Many people in the Texas wine industry now believe that the wines are good enough to compete on the world stage — to the point that one woman has now created the Texas International Wine Competition.
The inaugural event debuts Nov. 18 and 19, when some of wine’s most esteemed experts will swarm to Austin to taste Texas-made wines alongside offerings from France, Italy, Argentina and other countries, as well as other U.S. states.
“If a Texas winery can take best-in-class — which is like a hole-in-one in golf — for Cabernet Sauvignon at the Finger Lakes International Wine Competition, that tells you the magnitude of talent of Texas winemakers,” the organizer of the Texas competition, Bonnie Villacampa, said. “The vision they had in New York was to bring awareness to the Finger Lakes region there, so I believe that this competition will do the same thing here for the Texas wine industry. I totally believe that.”
She decided to create a competition here after serving as a judge at the Finger Lakes competition for more than 10 years. That event was created 16 years ago, and it has since become one of the foremost authorities on wine around the globe. Last year, more than 3,700 entries from 48 states and 20 countries were judged by 72 professional wine judges from 18 countries, according to the Finger Lakes International Wine Competition.
The Texas International Wine Competition, taking place at the Vine Vault downtown, is starting much more modestly but with an impressive 500 wines slated for the judging, a blind tasting. Villacampa chose the Vine Vault as the location because the company stores the wine collections of local aficionados at optimal temperatures and also has a space for events.
“Something that is really important about this competition is that I wanted the wines to be handled carefully, to rest a little prior to being judged,” Villacampa said. “The biggest problem with this business is heat and wine getting heated up too much. High temperatures just completely cook the wine. That’s why it’s being held at the Vine Vault, where bottles are kept at 55 degrees.”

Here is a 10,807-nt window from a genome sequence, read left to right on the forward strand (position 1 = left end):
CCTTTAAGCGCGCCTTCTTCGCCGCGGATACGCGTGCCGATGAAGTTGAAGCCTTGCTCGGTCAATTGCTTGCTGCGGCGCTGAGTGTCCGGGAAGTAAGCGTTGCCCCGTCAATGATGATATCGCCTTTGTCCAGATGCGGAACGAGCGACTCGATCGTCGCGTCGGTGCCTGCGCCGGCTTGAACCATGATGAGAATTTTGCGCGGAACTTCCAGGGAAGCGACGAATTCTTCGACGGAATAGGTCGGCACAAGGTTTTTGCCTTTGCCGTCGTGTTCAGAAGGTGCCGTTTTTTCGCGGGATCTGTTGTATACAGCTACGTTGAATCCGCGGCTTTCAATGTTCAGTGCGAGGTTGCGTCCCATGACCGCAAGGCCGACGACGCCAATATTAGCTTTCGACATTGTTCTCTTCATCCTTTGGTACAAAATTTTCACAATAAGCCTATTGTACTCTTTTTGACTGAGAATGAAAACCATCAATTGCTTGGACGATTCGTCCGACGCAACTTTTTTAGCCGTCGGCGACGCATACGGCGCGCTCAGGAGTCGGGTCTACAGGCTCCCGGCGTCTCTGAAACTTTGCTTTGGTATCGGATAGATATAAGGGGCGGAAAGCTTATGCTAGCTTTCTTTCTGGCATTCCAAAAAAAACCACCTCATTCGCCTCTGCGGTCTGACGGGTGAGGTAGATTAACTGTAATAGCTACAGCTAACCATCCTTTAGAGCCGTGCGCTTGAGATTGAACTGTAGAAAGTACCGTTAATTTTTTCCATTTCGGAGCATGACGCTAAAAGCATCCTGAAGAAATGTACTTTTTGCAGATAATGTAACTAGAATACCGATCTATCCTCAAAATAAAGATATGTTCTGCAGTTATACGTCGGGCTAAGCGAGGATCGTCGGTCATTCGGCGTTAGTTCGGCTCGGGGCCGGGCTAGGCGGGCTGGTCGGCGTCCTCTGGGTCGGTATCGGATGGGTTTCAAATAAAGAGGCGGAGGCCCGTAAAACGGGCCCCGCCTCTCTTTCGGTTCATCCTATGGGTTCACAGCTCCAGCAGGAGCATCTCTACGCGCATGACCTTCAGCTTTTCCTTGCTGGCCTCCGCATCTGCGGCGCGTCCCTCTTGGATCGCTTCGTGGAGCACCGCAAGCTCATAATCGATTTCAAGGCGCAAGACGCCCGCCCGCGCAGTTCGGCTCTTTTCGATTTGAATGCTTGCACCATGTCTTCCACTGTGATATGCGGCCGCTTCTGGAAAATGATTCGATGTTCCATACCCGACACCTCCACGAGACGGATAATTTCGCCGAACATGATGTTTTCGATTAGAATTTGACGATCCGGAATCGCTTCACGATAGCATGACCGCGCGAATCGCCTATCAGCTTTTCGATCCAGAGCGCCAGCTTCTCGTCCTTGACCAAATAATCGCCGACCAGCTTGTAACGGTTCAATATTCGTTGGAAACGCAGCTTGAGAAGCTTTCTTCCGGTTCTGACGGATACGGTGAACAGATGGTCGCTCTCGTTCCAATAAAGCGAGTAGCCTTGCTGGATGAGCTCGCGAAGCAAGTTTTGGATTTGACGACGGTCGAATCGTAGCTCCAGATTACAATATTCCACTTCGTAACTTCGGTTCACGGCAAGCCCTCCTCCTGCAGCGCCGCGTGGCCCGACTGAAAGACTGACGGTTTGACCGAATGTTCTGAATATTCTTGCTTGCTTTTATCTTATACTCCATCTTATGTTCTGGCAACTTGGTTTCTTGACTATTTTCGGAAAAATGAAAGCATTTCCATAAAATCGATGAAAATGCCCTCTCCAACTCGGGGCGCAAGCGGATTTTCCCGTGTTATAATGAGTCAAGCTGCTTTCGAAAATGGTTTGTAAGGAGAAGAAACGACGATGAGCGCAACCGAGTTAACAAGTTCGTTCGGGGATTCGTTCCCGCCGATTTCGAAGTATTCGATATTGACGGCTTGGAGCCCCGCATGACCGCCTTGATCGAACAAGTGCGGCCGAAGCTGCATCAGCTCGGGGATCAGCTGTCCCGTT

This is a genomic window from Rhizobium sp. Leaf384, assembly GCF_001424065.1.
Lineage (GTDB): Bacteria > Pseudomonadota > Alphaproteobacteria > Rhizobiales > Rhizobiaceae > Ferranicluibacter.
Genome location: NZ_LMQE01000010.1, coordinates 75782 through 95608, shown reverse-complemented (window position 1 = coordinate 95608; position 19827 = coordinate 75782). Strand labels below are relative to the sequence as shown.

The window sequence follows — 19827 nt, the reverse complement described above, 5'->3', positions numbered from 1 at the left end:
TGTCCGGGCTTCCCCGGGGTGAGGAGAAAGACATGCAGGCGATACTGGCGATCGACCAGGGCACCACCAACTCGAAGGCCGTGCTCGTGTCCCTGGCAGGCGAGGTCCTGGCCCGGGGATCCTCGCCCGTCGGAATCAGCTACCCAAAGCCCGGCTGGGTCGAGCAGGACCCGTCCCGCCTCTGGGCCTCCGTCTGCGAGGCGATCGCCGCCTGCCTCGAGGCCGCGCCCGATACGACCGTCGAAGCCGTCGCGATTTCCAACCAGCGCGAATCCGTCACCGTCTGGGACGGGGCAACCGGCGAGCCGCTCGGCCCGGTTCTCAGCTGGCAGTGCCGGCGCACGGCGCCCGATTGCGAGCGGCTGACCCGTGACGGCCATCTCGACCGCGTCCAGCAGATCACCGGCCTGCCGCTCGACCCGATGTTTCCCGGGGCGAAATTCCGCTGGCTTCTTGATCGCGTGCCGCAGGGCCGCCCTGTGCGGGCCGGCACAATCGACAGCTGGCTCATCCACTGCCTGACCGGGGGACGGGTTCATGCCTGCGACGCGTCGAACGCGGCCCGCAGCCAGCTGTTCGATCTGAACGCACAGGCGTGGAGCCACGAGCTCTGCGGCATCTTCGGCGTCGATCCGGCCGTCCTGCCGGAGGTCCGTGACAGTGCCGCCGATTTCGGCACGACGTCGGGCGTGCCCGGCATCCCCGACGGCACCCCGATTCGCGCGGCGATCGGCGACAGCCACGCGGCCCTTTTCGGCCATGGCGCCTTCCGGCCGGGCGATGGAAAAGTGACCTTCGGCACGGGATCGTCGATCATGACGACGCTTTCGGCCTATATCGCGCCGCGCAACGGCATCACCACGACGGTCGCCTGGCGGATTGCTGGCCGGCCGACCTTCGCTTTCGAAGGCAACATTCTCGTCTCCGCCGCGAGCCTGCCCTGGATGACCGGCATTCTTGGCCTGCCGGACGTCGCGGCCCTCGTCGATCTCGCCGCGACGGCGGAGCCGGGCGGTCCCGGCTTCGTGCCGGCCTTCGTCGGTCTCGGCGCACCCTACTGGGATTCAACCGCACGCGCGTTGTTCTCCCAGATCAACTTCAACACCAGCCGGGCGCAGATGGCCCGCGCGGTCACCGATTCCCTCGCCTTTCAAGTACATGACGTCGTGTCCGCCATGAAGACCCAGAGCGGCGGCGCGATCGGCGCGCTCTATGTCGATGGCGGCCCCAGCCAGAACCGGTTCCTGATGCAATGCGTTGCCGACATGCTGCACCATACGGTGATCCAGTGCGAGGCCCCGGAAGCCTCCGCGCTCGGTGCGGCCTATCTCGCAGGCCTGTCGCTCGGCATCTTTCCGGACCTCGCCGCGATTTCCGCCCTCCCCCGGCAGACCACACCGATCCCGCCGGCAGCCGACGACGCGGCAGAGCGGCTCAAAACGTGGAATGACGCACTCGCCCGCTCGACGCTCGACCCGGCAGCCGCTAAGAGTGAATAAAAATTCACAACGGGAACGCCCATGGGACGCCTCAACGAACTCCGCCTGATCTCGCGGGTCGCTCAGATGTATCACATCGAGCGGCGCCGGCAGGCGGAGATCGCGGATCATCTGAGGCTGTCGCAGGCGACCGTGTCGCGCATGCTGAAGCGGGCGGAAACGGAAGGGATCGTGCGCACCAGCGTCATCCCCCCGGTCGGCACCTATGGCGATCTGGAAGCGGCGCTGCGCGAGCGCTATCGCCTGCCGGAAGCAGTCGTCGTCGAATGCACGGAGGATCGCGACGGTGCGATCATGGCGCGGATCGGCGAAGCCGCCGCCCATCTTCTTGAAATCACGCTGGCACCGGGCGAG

Like the Finger Lakes competition, the Texas one doubles as a charity fundraiser and will, this year, raise money for Variety’s Peaceable Kingdom Retreat for Children.
Following the competition on Nov. 19 is the 1st Annual Texas International Wine and Food Festival, which she enlisted the Rotary Club of Kyle to help create at the National Hispanic Institute in nearby Maxwell. The evening festival will have award-winning wines, food samples from Central Texas restaurants, live music from the Keith Kelso Band and Doug Moreland, and a live and silent auction. It’s also for a good cause: Proceeds will benefit Hope & Love 4 Kids, a children’s nonprofit that serves Hays County.
The festival is the only part of the weekend opened to the public. To get tickets to the fest, which are $75 per person or $500 for VIP passes per couple, visit txiwff.com.
Winners of the competition will be announced on Nov. 22.